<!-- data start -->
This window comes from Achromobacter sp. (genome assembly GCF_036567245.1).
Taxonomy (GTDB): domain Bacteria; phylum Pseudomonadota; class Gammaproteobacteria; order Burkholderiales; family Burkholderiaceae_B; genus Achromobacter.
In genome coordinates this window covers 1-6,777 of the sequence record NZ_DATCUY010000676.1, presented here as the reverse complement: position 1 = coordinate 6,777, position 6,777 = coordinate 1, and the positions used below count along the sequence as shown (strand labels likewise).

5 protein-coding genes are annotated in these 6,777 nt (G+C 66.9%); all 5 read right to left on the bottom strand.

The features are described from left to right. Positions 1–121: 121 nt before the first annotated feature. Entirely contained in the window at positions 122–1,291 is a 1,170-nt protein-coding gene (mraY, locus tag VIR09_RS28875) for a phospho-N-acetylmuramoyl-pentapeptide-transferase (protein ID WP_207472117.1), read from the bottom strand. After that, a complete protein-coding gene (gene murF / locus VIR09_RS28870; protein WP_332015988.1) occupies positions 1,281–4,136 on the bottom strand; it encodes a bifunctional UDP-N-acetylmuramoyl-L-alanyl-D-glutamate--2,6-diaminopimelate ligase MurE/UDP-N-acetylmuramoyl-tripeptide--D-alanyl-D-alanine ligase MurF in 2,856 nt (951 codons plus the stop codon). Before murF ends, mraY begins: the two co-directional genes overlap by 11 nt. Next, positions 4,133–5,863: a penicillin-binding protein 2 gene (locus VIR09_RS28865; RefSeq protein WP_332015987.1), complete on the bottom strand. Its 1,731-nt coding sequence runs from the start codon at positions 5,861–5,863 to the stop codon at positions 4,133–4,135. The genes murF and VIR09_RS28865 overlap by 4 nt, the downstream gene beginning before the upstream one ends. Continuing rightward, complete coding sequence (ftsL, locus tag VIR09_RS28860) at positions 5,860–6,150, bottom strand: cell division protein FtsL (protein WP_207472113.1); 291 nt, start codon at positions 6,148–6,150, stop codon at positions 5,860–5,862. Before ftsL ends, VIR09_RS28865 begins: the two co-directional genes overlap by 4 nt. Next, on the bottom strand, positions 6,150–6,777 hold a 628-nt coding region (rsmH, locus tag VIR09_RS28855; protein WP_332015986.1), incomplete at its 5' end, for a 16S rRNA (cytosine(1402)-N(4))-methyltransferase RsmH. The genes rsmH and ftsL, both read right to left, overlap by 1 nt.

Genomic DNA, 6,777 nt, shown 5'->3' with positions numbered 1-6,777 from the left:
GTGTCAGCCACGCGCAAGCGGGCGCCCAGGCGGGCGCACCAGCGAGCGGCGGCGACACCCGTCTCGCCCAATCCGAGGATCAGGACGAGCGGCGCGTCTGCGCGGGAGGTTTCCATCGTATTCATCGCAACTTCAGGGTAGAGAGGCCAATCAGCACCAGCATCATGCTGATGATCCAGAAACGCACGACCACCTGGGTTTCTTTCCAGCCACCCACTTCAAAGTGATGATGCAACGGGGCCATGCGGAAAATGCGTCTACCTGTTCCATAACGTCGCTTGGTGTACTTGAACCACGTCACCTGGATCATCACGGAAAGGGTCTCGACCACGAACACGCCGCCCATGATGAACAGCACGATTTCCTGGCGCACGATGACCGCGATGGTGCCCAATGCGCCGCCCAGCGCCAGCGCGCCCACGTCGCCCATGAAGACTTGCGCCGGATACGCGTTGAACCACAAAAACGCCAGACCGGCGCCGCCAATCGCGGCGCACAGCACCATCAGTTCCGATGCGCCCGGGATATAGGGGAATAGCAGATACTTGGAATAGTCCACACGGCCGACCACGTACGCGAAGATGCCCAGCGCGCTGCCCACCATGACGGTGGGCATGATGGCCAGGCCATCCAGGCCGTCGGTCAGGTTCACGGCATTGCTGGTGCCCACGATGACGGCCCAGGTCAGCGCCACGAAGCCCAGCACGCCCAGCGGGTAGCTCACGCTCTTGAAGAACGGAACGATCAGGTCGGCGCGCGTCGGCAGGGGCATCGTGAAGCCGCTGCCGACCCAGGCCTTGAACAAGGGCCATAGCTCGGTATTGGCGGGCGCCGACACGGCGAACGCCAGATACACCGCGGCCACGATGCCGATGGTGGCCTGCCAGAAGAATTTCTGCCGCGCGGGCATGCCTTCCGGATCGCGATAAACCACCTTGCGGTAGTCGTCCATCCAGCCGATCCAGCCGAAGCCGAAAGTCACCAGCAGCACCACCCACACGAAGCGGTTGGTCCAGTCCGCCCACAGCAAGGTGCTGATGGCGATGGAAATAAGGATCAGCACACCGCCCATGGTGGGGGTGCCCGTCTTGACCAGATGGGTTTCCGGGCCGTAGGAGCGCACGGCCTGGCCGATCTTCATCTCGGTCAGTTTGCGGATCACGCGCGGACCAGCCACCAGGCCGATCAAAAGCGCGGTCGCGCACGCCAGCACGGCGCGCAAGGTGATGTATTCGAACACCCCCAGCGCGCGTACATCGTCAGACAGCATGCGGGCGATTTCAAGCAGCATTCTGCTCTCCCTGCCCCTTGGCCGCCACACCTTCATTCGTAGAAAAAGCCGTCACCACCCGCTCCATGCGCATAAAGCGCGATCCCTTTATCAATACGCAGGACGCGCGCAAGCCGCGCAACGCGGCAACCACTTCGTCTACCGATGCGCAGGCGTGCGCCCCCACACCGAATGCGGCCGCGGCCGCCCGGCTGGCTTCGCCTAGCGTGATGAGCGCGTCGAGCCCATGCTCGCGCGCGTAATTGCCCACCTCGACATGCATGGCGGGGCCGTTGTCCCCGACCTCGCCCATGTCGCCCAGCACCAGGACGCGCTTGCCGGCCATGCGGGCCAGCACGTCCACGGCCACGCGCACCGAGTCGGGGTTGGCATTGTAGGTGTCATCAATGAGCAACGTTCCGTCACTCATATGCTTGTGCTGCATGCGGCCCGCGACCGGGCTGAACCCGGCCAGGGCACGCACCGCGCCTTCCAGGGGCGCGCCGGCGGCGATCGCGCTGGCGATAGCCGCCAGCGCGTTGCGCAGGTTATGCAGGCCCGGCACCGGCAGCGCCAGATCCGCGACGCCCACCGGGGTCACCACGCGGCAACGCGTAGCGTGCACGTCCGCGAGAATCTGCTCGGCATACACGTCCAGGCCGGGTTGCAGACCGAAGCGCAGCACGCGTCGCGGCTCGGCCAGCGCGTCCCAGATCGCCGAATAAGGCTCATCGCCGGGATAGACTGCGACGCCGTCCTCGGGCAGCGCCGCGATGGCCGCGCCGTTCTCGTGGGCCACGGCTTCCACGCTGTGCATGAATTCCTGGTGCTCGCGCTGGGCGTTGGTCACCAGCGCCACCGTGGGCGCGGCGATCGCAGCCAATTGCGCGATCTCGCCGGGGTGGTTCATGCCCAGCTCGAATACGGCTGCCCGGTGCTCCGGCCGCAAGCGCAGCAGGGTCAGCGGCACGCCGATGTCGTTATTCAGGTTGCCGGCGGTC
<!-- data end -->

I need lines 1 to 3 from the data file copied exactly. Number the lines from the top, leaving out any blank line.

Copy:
This window comes from Achromobacter sp. (genome assembly GCF_036567245.1).
Taxonomy (GTDB): domain Bacteria; phylum Pseudomonadota; class Gammaproteobacteria; order Burkholderiales; family Burkholderiaceae_B; genus Achromobacter.
In genome coordinates this window covers 1-6,777 of the sequence record NZ_DATCUY010000676.1, presented here as the reverse complement: position 1 = coordinate 6,777, position 6,777 = coordinate 1, and the positions used below count along the sequence as shown (strand labels likewise).